Many pumpers assume that the size of your flange should correlate with the size of your breast—but that’s actually not the case. More important than breast size is the size of your nipples and your areolas, Kimminau points out. “Many people with large breasts have small nipples and will need a small flange, while many people with smaller breasts may have larger nipples and need larger flanges,” she explains. That’s why measuring your nipples is such an important step when you’re trying to figure out the best flange size for you. Follow these three steps.

1. Learn where to measure.

Before you jump into measuring, you’ll need to know what you’re measuring. To find the correct flange size, you want to focus on your nipple, not your areola.

nipple measure

2. Measure your nipple size.

Next, you’ll need to measure the size of your nipples. One easy way to do this is by using Babylist’s Breast Pump Flange Sizing Guide. Print the sizing guide at 100 percent scale and follow the directions for using the ruler. Be sure to measure your nipples prior to pumping and gently stimulate them before you begin. You’ll also need to measure both nipples, as they may be different sizes.

nipple size

To find your flange size, take this measurement (the diameter of your nipple) and add two to three millimeters, then round up to the nearest flange size. So, for example, if you measure your nipple at 21 millimeters, your flange size would be 24 millimeters.

You can also refer to this flange size chart:

Up to 17 mm 20-21 mm flange size
17 to 21 mm 24 mm flange size
21 to 25 mm 27 -28 mm flange size
25 to 29 mm 30-32 mm flange size
29 to 32 mm 36 mm flange size

Don’t have access to a printer or simply don’t want to deal with printing and cutting? You can use a special nipple measurement tool, like this nipple ruler that Kimminau recommends. You can also use a standard ruler or measuring tape; just know it can be trickier to get an accurate measurement this way since you’re dealing in fairly tiny units of measure. Be sure to measure your nipple from base to top and don’t include your areola. (Quick math: One centimeter equals 10 millimeters.)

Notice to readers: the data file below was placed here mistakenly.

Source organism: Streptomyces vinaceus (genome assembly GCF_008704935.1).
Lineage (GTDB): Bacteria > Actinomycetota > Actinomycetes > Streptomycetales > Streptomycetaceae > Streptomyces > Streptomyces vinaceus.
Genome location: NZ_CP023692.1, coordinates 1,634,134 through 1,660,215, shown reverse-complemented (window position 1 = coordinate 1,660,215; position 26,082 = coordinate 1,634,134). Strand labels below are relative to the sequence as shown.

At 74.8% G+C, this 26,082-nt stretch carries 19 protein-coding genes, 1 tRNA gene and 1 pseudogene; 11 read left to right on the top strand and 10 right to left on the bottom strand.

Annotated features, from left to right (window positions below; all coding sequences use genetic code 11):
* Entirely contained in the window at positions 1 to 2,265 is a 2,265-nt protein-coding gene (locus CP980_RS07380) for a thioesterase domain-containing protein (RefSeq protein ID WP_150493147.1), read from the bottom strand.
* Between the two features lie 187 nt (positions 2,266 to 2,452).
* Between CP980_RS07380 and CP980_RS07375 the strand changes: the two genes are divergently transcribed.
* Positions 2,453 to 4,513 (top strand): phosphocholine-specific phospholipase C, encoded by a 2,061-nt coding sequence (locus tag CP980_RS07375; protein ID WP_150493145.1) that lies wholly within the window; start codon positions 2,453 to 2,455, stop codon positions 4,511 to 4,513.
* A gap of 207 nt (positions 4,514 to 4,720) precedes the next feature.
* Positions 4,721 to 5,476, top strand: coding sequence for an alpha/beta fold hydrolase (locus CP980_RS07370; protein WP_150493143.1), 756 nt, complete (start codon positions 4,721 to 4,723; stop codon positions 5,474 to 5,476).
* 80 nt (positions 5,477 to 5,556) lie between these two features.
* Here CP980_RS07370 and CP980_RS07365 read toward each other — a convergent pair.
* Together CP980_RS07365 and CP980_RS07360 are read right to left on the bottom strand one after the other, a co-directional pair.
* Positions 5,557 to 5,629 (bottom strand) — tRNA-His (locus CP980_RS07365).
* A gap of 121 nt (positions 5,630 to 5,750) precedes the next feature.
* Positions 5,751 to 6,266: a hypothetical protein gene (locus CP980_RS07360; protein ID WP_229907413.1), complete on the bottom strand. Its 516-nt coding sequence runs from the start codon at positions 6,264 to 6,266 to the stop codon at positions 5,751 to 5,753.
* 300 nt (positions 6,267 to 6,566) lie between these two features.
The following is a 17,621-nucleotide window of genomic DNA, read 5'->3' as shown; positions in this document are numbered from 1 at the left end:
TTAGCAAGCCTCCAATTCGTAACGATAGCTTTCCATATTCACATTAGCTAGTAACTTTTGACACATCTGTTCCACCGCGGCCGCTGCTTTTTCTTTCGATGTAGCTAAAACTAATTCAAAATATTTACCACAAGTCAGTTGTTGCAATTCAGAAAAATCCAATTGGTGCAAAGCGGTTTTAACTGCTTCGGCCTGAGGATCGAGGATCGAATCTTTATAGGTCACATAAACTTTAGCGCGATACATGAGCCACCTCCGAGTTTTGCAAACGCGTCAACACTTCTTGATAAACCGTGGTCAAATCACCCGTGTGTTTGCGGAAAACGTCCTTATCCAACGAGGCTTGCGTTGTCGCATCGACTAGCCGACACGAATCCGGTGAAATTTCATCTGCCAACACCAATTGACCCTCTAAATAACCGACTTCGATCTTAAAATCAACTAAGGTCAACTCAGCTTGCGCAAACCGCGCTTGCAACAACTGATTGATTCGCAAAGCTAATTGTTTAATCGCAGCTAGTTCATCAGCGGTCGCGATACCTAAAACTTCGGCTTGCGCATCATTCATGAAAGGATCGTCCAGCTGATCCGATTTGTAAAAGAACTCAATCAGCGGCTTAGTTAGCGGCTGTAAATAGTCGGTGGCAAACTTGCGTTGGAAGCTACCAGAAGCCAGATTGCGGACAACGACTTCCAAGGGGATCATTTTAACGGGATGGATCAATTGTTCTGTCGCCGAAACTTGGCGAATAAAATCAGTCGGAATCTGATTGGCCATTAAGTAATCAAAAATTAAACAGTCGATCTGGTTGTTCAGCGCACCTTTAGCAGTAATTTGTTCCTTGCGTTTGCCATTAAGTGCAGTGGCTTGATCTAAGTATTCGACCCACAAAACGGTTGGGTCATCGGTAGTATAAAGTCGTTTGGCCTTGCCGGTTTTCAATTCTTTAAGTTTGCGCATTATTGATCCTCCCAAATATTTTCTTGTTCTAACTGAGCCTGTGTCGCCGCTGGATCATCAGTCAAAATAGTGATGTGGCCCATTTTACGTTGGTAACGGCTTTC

3. Confirm the correct fit.

Once you’ve selected the correct size, you need to check for a proper flange fit. The flange should fit over your nipple. When the pump is on, it’s okay if a small amount of areola is pulled into the flange as long as your nipple fits well and you don’t experience any pain. Your nipple should not rub against the sides of the pump (that would mean the flange is too small), but you shouldn’t see too much of your areola getting pulled into the tunnel of the flange, either (which would mean your flange is too big).

flange fit

Remember, it can take a bit of trial and error to find the proper flange size. If you’re noticing things like friction, pain, swelling, pinching or decreased milk supply, those are likely signals that you’re using the wrong size flange. Don’t be afraid to try a few different sizes and possibly even test out both plastic and silicone flanges. And always reach out to a lactation consultant with any questions or ongoing issues.

This information is provided for educational and entertainment purposes only. We do not accept any responsibility for any liability, loss or risk, personal or otherwise, incurred as a consequence, directly or indirectly, from any information or advice contained here. Babylist may earn compensation from affiliate links in this content. Learn more about how we write Babylist content and review products, as well as the Babylist Health Advisory Board.